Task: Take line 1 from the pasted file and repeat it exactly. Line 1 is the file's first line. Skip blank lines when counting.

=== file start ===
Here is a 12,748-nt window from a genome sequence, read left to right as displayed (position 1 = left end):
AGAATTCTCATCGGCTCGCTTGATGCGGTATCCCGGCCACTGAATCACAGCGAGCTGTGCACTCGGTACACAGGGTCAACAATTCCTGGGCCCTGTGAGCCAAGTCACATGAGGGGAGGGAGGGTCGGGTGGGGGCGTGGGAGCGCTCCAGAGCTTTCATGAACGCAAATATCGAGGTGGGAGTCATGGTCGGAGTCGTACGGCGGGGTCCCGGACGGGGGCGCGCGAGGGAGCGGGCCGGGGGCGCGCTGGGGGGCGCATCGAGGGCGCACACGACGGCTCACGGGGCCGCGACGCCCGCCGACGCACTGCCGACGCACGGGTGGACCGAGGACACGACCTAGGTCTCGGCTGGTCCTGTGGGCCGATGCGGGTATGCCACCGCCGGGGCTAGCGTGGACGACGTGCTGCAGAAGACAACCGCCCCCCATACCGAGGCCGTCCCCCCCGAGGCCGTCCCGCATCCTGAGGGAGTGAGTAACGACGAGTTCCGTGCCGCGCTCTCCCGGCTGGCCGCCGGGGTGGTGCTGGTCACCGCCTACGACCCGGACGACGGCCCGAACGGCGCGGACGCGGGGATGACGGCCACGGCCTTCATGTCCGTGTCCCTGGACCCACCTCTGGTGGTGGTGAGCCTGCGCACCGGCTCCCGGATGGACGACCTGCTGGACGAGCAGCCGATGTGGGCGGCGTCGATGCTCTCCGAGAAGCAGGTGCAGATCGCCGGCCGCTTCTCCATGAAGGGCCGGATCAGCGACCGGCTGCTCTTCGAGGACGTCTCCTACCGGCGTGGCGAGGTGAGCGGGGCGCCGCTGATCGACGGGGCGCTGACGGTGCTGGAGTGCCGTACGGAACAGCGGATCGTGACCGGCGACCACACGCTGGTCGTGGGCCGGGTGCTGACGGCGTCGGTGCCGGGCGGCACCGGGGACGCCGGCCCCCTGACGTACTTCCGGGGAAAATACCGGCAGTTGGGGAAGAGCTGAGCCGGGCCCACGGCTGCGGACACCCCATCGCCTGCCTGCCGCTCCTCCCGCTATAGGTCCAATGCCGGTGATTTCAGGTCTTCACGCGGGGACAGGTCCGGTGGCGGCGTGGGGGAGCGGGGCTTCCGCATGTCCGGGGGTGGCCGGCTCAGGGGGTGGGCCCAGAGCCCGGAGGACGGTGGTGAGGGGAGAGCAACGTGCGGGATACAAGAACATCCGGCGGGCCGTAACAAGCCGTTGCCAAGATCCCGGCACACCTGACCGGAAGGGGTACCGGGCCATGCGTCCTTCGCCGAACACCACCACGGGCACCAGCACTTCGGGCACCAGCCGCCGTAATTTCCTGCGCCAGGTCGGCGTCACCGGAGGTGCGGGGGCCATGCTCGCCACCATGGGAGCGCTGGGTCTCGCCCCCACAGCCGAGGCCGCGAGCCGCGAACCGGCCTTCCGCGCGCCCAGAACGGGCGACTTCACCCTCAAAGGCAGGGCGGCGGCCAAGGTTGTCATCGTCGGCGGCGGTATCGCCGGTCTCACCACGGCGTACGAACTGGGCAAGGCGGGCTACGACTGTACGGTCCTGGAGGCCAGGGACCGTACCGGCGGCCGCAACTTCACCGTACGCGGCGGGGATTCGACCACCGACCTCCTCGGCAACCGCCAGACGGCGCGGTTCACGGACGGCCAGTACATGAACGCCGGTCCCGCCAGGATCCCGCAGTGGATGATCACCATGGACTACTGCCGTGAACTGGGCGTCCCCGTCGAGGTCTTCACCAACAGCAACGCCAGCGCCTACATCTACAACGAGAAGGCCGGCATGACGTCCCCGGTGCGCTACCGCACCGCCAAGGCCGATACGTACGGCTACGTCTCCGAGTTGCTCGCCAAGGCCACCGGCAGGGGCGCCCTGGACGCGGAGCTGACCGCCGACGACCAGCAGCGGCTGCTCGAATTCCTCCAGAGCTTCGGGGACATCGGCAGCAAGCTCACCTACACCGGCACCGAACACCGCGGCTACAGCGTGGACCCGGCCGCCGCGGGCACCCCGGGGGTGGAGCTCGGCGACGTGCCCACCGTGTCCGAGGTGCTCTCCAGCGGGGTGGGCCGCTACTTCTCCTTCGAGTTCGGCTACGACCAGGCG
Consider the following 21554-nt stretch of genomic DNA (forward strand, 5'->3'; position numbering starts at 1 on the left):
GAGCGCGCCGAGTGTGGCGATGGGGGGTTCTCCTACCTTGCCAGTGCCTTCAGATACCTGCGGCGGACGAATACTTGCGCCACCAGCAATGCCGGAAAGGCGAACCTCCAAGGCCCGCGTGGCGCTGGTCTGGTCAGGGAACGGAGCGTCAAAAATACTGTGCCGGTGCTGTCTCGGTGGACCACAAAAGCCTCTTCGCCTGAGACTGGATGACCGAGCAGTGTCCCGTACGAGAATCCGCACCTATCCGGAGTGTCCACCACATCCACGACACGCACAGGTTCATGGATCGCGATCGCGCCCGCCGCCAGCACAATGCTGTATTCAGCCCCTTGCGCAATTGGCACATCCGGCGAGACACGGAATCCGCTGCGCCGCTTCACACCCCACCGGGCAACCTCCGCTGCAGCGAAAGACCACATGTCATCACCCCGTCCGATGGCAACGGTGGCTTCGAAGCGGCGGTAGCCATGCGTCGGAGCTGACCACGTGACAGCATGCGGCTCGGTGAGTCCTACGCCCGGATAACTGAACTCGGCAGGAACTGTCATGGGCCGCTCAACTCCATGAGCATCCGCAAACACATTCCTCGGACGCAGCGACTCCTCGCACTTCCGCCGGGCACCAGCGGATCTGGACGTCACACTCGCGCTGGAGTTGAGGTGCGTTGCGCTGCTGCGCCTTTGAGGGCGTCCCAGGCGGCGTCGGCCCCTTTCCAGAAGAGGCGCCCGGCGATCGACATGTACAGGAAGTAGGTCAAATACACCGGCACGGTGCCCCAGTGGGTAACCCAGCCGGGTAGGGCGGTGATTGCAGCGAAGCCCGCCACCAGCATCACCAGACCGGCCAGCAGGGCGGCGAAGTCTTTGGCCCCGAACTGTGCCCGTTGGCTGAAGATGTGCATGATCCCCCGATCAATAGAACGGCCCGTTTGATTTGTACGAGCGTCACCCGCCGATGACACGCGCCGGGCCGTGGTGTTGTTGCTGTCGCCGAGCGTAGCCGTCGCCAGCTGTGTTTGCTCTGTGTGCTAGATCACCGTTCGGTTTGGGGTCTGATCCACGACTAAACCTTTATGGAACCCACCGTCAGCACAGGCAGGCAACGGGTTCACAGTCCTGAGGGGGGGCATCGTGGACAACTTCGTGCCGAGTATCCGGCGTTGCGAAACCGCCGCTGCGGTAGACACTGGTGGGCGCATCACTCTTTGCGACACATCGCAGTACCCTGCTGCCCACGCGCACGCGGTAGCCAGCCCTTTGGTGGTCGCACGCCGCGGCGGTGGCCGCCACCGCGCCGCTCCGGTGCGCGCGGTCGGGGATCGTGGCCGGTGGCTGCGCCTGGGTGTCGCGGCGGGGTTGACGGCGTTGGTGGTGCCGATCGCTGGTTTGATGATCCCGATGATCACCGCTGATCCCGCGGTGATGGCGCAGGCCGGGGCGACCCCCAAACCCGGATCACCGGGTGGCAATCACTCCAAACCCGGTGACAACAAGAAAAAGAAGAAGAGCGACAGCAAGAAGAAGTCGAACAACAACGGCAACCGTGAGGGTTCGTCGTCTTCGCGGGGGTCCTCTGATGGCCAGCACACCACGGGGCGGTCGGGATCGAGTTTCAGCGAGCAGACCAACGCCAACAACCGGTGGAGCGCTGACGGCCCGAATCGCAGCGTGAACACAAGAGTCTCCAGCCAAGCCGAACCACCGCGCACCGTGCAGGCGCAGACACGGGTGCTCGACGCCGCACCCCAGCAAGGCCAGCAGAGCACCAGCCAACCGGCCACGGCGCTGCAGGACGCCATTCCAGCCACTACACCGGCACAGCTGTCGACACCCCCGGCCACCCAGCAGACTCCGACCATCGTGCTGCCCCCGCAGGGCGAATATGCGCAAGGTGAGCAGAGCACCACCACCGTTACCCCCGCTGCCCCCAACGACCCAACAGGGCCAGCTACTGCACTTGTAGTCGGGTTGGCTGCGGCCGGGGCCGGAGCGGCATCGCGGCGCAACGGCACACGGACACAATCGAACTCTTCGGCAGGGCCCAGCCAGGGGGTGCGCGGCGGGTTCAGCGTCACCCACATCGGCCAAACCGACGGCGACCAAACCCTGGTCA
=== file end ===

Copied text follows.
Here is a 12,748-nt window from a genome sequence, read left to right as displayed (position 1 = left end):